Last week, videos of people trying out Vision Pro, Apple’s new virtual reality glasses, spread across the internet (which is to say, around the world) like wildfire. As a viral phenomenon, this is understandable: Apple specializes in generating impact, and videos of the new product look genuinely revolutionary. It’s easy to believe that we are on the verge of a technological revolution. Accordingly, a host of news programs have recently started with opening segments featuring the glasses in question.
The truth is, they’re not that big of a deal.
There have been companies before Apple that have gotten into the virtual reality thing. HTC, Sony, Meta, of course (for proof of how invested Facebook is in the concept of Metaverse, look no further than its name change). And if we’re being honest, none of these incursions have gone particularly well. To give you an idea, between 2020 and 2024, Meta’s virtual reality division lost $42 billion. For an even more precise idea, know that a week ago, when the company presented its sales data for the last quarter of 2023, it was genuinely happy to have “only” lost $4.5 billion in that division.
Clearly, only a company like Meta, which is one of the 10 most valuable corporations in the world, can afford such a venture. Or a company like Apple, which can’t be expecting a massive influx of sales for glasses that cost $3,500. All in all, Apple has to be credited with a certain revolutionary spirit — but not so much for its new device as much as the philosophy behind it.
The fact is, in a general sense, Apple is displaying a commitment not so much to virtual reality, but to augmented reality. Which is to say that the company’s philosophy breaks with that of Meta and other previous VR glasses manufacturers, who were basically set on teleporting us to a virtual universe as we sat on our couch. Apple wants to get us out the door, walking down the street, interacting with the world around us — with glasses designed to anabolize reality. Their idea is not so much that you’ll be able to have a work meeting from your living room so much as when you head to a restaurant, next to its front door a pop-up window will appear that shows its reviews, promotions and menu.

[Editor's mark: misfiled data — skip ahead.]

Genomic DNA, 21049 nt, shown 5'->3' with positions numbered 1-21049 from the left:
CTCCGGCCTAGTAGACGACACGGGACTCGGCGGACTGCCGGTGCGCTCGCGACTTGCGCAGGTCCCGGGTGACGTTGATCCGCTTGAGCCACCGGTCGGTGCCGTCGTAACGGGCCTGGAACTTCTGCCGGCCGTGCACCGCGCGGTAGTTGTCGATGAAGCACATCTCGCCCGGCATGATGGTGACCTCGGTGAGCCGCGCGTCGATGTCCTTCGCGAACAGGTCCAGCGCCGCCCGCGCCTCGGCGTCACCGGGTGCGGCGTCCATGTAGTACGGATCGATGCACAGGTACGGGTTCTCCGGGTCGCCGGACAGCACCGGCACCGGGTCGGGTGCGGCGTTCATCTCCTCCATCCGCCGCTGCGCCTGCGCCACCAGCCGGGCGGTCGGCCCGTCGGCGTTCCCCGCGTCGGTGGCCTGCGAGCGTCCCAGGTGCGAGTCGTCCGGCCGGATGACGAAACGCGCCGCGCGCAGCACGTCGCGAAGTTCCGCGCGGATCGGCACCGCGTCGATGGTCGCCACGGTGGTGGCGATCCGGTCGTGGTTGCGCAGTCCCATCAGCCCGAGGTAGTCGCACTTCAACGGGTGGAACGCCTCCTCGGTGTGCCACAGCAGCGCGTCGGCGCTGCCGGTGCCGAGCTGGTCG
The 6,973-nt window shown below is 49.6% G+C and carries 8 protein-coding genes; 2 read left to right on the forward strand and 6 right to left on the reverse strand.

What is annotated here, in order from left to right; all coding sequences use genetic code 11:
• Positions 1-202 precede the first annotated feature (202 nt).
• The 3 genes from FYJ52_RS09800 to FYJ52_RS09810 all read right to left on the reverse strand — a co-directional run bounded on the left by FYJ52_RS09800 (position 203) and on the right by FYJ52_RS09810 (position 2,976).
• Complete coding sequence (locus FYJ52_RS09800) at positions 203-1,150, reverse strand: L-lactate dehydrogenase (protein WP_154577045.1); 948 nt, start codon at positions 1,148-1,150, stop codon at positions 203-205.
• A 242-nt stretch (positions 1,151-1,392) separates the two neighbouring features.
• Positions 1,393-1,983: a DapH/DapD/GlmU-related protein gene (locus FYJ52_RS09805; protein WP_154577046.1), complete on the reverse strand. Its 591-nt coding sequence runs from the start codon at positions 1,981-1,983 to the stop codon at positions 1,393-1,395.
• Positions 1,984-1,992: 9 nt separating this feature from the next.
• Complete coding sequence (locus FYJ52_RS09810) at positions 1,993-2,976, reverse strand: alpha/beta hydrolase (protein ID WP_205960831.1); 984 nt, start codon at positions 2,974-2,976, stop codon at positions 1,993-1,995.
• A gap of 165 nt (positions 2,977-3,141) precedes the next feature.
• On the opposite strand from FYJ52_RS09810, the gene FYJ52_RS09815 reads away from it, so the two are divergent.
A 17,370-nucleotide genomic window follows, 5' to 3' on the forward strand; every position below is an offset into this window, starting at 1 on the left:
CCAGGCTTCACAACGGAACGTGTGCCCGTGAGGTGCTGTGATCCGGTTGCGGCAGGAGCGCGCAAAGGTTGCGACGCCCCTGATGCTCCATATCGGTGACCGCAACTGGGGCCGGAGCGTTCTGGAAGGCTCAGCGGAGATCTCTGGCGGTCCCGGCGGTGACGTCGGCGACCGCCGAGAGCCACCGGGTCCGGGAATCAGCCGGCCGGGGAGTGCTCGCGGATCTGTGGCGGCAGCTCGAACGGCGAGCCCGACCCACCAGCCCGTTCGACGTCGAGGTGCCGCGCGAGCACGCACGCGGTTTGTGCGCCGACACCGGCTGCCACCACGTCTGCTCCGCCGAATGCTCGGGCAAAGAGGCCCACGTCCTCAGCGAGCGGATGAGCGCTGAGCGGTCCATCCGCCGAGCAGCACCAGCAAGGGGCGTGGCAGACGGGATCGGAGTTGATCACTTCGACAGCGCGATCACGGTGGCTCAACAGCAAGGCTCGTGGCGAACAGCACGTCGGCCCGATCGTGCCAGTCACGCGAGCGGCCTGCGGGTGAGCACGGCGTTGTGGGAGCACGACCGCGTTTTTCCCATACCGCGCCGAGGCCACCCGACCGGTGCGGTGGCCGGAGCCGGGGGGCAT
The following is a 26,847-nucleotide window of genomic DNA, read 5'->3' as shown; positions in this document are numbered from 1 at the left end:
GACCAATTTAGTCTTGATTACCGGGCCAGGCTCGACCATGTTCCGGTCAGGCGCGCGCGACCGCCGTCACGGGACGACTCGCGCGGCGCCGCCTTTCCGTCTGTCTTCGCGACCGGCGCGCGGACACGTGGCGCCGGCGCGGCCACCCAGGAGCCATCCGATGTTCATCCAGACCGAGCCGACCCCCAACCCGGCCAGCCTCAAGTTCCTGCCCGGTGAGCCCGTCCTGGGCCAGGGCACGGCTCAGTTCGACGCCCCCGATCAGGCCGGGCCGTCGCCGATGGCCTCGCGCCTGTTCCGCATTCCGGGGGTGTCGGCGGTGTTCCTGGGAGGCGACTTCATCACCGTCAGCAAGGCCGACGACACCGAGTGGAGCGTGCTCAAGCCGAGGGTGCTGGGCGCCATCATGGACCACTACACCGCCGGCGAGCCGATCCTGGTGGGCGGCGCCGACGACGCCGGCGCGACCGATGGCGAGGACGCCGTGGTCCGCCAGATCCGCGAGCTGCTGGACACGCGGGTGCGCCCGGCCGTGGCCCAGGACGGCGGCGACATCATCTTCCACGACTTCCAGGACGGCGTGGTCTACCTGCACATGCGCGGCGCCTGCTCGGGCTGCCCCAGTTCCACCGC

And don’t forget video games in the virtual universe. We’ve already complained in this publication about Valve, which, in a very calculated and somewhat classist strategy, refuses to let its Half Life: Alyx (the best 3D video game ever created) interact with the rest of the world. But Alyx aside, the truth remains that virtual reality has given us some pleasant surprises of late.
Specifically, two surprises: Asgarth’s Wrath II and Assassin’s Creed Nexus. The first, released in December during an inopportune moment, could have been among the best games of the year if Meta’s press and distribution were bigger and better. It is genuinely good: a medieval fantasy full of magic, with a solid storyline and remarkable length and depth, which deserves its place on the list of the best games ever created for this technology. The second, the three-dimensional translation of the Assassin’s Creed universe, is a stupendous recreation of the feelings imparted by the saga’s heroes. It’s short, but very intense, and clocks many successes in areas from combat to parkour, not to mention the lucid recreation of regions and cities. Undoubtedly, the game is indicative of the way forward for VR video games, a harbinger of what’s to come for the rest of the digital world. What succeeds here signals future success in the mass market.
Virtual reality glasses must be refined as a product, that’s for sure. They need to work on their dizziness factor, they need to get lighter and fix the discomfort the cause to the eyes and nose. They should be more autonomous, more functional. In a word, they should be more comfortable, something that today, they are not. They should be many things, yes, but anyone who has the chance to try them will be immediately aware of their transformative potential. Put them on and you’ll see, within a few seconds, that these glasses are gazing towards everything we’ve mentioned here.
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